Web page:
Sunday, 7 December 2008

Sustrans sups with Devil

Cycling England (whose 'partners' include Sustrans, whose board includes Malcolm Shepherd, head of Sustrans, and who now employ John Grimshaw, founder and president of Sustrans) have awarded the contract for the monitoring of cycling levels in the 17 Cycling Towns and the Cycling City (Bristol) to ..... Sustrans (surprise, surprise) and their new 'partners', the University of Bolton. The monitoring of cycling will extend over three years and will use methods developed over 10 years of monitoring the National Cycle Network. The information, we are told, will be central to monitoring how the Cycling City is working.

The University of Bolton (pic above), eh? Not some new blood in the incestuous old relationships, surely? Perhaps we should have a look at the 'green credentials of this new 'partner' in the drive to promote cycling. Here are the University of Bolton's 'visitors' guide and their how to find us guide, telling you everything you need to know to visit, car - just turn left off the A666 (really!) just past ToysRUs and Burger King (other local landmarks include McDonalds, Kwikfit, Mecca Bingo and Grosvenor Casino - classy!) - and naturally there's plenty of highly subsidised parking.

There's even a few hints if you're coming to Bolton by coach, train or plane (but nothing whatsoever about local buses). Even those reduced to walking through this benighted environment get some indication of pedestrian routes (which of course fail to show a direct link into the university campus), but nothing, absolutely nothing, on cycling, not even an indication as to whether there might be any cycle parking available on site.

So it seems that Sustrans has no scruples about who it teams up with these days (unless they happen to be genuinely passionate about cycling, in which case they can take a hike). There was a time when one or two people at Sustrans might have cared enough to make a few elementary checks on any prospective 'partners' (and the 'how to find us' check really is elementary) but today we have just another self-serving quangocracy intent on empire building at whatever cost to any principles it might once have had.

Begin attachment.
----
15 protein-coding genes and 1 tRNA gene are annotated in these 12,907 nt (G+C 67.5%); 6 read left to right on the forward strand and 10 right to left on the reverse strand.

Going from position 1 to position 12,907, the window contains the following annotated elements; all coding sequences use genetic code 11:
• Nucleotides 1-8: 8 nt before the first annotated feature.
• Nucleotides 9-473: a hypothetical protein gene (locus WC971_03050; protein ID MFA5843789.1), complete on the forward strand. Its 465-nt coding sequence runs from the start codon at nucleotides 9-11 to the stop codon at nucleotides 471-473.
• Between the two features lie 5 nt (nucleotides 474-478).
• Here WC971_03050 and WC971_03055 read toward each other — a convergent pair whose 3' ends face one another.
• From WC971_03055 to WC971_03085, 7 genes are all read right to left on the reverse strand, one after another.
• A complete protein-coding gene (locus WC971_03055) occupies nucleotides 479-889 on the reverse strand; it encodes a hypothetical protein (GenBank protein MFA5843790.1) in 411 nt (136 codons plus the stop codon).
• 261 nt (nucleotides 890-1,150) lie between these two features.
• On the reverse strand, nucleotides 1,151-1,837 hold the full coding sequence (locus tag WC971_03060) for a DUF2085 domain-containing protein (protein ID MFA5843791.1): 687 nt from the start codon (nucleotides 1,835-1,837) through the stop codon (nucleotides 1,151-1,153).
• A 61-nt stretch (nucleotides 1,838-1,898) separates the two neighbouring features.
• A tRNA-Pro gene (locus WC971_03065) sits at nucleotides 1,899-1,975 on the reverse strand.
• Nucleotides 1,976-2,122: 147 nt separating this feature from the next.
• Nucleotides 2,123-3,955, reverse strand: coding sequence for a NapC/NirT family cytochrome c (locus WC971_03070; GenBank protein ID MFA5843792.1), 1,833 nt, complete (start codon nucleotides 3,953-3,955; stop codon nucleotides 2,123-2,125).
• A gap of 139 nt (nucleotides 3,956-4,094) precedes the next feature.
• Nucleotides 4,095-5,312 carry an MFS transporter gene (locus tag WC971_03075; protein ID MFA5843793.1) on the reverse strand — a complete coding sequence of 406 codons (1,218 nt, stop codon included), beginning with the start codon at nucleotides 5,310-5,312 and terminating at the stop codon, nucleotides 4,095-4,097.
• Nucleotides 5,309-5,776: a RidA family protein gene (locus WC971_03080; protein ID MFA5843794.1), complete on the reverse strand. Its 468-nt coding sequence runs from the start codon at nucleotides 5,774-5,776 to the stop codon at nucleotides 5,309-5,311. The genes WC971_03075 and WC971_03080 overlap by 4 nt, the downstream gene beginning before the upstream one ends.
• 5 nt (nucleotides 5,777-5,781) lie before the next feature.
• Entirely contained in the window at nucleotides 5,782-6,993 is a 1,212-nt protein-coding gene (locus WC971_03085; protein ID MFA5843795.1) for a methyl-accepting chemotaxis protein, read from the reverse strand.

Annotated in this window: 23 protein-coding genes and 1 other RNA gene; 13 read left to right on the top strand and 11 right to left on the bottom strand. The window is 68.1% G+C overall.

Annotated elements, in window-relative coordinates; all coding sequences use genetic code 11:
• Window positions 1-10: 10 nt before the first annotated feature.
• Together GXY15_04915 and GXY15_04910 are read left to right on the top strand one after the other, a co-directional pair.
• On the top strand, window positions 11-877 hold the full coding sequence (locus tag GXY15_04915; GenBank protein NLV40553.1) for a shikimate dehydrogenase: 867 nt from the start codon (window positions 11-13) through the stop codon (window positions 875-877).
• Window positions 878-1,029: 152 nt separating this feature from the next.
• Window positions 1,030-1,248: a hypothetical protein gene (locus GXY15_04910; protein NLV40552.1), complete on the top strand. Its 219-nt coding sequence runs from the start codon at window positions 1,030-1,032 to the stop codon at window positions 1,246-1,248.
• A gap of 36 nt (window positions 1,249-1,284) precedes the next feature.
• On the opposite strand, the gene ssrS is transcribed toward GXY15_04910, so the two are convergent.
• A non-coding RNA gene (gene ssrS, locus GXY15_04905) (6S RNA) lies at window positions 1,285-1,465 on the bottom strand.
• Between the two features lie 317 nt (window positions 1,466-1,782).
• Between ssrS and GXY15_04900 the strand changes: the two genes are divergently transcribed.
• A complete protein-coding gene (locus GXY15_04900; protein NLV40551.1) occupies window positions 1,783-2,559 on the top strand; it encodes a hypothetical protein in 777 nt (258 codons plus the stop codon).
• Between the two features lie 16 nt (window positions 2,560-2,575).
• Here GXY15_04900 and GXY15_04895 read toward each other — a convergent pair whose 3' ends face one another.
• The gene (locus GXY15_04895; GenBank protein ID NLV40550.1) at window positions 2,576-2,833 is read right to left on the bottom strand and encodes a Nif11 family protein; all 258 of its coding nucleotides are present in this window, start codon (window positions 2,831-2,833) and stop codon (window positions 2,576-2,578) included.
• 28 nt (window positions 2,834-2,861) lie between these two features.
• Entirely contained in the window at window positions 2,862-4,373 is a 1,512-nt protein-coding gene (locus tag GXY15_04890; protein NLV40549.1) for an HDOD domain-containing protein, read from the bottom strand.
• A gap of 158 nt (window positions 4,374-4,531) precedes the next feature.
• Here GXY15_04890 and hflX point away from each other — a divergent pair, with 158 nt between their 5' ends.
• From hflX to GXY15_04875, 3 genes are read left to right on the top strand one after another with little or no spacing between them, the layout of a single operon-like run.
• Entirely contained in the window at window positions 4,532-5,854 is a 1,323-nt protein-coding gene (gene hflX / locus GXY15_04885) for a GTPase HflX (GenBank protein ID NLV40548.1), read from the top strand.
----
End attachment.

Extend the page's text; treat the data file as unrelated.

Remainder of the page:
WestfieldWanderers said...

Your views on Sustrans are both distressing and depressing.

But, sadly, true.

Anonymous said...

There are two ways of viewing the Sustrans/Bolton project:

1. The tolerant, optimistic view - "Sustrans have already done more for sustainable transport than anyone else in the UK - we therefore trust them to choose partners who are the best in their field."

2. The cynical/pessimistic view based on irrelevent "evidence" - i.e. yours.

Mud-slinging is easy! I just did it!

t1mmyb said...

Perhaps we could stop with the greener-than-thou silliness? What does it really achieve?

Chris Hutt said...

Anonymous, you call that mud slinging? Way to go I'm afraid.

Actually there are a lot more than your two ways of viewing Sustrans. One could for example be objectively critical, looking for hard evidence instead of just marketing hype.

You say "Sustrans have already done more for sustainable transport than anyone else in the UK". Who says that, apart from Sustrans themselves? What about say Friends of the Earth, transport 2000/Campaign for Better transport or the CTC, who were all promoting sustainable transport ideas way before Sustrans?

Sustrans' achievements, outside of self-promotion and marketing, are far less significant than they have led people to believe. For example most of the NCN is on existing roads that have been attractive cycling routes for the last 50 years or more. Yet having designated these as part of the NCN Sustrans seem to claim credit for their existence.

I could go on, but I hope most people reading this will see that the truth lies somewhere between the artificially extreme views you suggest.

As for t1mmby, what "greener-than-thou silliness"? Do you mean Sustrans' claim to be the UK's leading sustainable transport charity? Or is it fine for them to make such 'greener-than-thou' claims but not alright for anyone to challenge them?

t1mmyb said...

Well, Chris, I must say that my opinion of you dipped during the Stop at Red episode over at Josh Hart's blog. (Incidentally, I stop at red when on my bike, because I drive, walk and cycle at various times and think the world needs more respect for other people, not more antagonism, and think that sticking to an agreed set of rules is helpful).

Perhaps I just don't see why it all has to be so confrontational. It seems (as was alluded to at On The Level) like the Judean People's Front vs The People's Front of Judea: not conducive to actually effecting any change. Maybe I'm too pragmatic, and think that some change is better than none. Not everyone will be as Deep Green as you and others, but their efforts surely shouldn't be derided.

Chris Hutt said...

Change comes about when the status quo is effectively challenged. Sustrans is now a vested interest that is part of the contemporary status quo and is not an instrument for real change itself. In fact it never was, but that's another story.